In a previous literature, 26 cases with duplicated origin of the VA were reported before 1998 and have been summarized in detail [3]. Since 1998, we found 15 additional cases with duplicated origin of the VA, including three patients with bilateral duplicated origin of VAs (Table 1). Overall, 24 patients had a duplicated origin of the left VA, including our case, and 21 patients had a duplicated origin of the right VA. Among them, three patients had a bilateral duplicated origin of VAs. The medial limb directly from the aorta and the lateral limb from the subclavian artery was the most common pattern of the duplicated left VA (21 of 24, 87.5%). Two patients had origins of both limbs in the subclavian arteries. And only one patient had origins of both limbs in the aortic arch. Contrast to the left side, the duplicated limbs arising from the ipsilateral subclavian artery was the most common pattern in the right side (18 of 21, 85.7%). The medial limb from brachiocephalic trunk or aorta was observed in two patients [3]. And there was no available data about the origins of the duplicated VA in one patient [4]. The union levels varied from the C3 to C6 level.
Embryologically, the VA is formed by the longitudinal anastomoses between the cervical intersegmental arteries. And the connections of the intersegmental arteries to the dorsal aorta eventually regress, except the seventh intersegmental artery, which develops into the proximal subclavian artery containing an origin of the VA. The left VA originated from the left subclavian artery and enters the sixth transverse foramen. The variation of an aortic origin of the left VA results from degeneration of the connection with the seventh intersegmental artery and a persistence of a higher intersegmental artery [5]. In this situation, the VA commonly enters the f ifth transverse foramen [6]. Likewise, persistence of the left fourth or fifth cervical intersegmental arteries and the normal origin from the seventh intersegmental artery result in a duplicated origin of the left VA (Fig. 3). The left fourth or fifth intersegmental arteries originate from the aorta between the left common carotid artery and left subclavian artery [3,7]. In contrast to the left side, duplicated origins of the right VA are usually arising from the right subclavian or brachiocephalic artery when the fourth or fifth cervical intersegmental artery is persistent. Aortic origin of the right VA may occur in the following rare conditions. First, the right seventh cervical intersegmental artery is originated from the descending aorta distal to the left subclavian artery. Second, the right fourth or fifth cervical intersegmental artery is originated from the ascending aorta, and the right subclavian artery is originated from the descending aorta distal to the left subclavian artery [3].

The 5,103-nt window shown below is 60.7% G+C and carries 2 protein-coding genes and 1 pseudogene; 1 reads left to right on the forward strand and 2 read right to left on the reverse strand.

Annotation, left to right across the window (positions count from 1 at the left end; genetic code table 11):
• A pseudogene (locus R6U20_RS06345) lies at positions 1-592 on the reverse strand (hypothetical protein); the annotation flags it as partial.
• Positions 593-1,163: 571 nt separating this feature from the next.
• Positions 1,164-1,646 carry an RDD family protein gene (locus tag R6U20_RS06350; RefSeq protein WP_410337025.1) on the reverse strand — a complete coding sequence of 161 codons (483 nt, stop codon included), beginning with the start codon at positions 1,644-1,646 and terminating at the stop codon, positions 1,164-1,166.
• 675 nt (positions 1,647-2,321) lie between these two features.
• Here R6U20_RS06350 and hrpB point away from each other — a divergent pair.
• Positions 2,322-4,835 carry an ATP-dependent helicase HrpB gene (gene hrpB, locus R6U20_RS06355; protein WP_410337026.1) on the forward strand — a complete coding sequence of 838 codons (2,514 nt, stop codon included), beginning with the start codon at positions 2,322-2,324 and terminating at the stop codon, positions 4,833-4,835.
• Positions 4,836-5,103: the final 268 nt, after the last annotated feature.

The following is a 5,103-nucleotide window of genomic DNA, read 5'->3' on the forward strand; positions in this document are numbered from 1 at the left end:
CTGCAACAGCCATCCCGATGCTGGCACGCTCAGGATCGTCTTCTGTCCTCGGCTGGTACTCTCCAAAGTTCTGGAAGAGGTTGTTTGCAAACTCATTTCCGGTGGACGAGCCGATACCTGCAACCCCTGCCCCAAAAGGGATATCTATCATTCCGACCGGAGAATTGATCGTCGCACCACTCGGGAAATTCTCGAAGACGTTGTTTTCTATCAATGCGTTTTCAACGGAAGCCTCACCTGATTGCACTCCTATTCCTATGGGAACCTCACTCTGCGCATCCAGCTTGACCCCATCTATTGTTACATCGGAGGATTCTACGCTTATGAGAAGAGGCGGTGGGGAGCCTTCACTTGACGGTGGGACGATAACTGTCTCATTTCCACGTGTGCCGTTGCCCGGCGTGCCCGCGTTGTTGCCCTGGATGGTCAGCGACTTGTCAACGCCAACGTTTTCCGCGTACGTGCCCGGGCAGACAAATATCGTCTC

The majority of previous cases and our case had no clinical implication from the duplicated origin of the VA, although it has been suggested that the duplicated origin of the VA might be a predisposing factor for certain cerebrovascular pathologies, such as aneurysm or dissection [8,9]. To take hypothetical example, it could be the other route for an interventional procedure for the posterior circulation or the potential collateral channel in case of a proximal, extracranial VA occlusion. For all that the duplicated origin of the VA may have in the clinical implication mentioned above, there should be more evidence supporting the hypothesis that the rare variation of the VA could be related to a pathologic condition or therapeutic intervention.
In conclusion, the duplicated origin of the VA is rare, but then it is a good example to explain the embryological development of the VA. While it could be a false negative on the contrast enhanced MRA, we could incidentally find the duplicated origin of the left VA on selective catheter angiography by recognizing the unopacifed streaming in the original path of the VA.

References

1. Liechty JD, Shields TW, Anson BJ. Variations pertaining to the aortic arches and their branches; with comments on surgically important types. Q Bull Northwest Univ Med Sch 1957;31:136.